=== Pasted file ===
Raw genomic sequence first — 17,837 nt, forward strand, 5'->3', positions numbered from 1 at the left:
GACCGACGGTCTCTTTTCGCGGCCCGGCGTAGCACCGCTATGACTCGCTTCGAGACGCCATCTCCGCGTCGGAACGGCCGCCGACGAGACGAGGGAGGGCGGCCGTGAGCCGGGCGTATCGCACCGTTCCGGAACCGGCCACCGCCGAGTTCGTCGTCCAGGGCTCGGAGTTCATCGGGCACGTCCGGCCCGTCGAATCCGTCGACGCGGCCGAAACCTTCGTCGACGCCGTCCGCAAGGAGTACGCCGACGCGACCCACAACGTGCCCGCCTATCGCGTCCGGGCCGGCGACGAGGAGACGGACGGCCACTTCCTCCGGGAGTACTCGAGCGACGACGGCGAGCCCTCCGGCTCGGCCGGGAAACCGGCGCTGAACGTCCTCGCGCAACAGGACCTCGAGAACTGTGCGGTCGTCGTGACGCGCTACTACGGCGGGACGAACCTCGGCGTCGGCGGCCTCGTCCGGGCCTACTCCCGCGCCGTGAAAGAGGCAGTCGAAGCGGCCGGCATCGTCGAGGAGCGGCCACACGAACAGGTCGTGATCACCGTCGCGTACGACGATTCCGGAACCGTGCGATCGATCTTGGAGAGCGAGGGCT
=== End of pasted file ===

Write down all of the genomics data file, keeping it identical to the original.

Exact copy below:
Raw genomic sequence first — 17,837 nt, forward strand, 5'->3', positions numbered from 1 at the left:
GACCGACGGTCTCTTTTCGCGGCCCGGCGTAGCACCGCTATGACTCGCTTCGAGACGCCATCTCCGCGTCGGAACGGCCGCCGACGAGACGAGGGAGGGCGGCCGTGAGCCGGGCGTATCGCACCGTTCCGGAACCGGCCACCGCCGAGTTCGTCGTCCAGGGCTCGGAGTTCATCGGGCACGTCCGGCCCGTCGAATCCGTCGACGCGGCCGAAACCTTCGTCGACGCCGTCCGCAAGGAGTACGCCGACGCGACCCACAACGTGCCCGCCTATCGCGTCCGGGCCGGCGACGAGGAGACGGACGGCCACTTCCTCCGGGAGTACTCGAGCGACGACGGCGAGCCCTCCGGCTCGGCCGGGAAACCGGCGCTGAACGTCCTCGCGCAACAGGACCTCGAGAACTGTGCGGTCGTCGTGACGCGCTACTACGGCGGGACGAACCTCGGCGTCGGCGGCCTCGTCCGGGCCTACTCCCGCGCCGTGAAAGAGGCAGTCGAAGCGGCCGGCATCGTCGAGGAGCGGCCACACGAACAGGTCGTGATCACCGTCGCGTACGACGATTCCGGAACCGTGCGATCGATCTTGGAGAGCGAGGGCT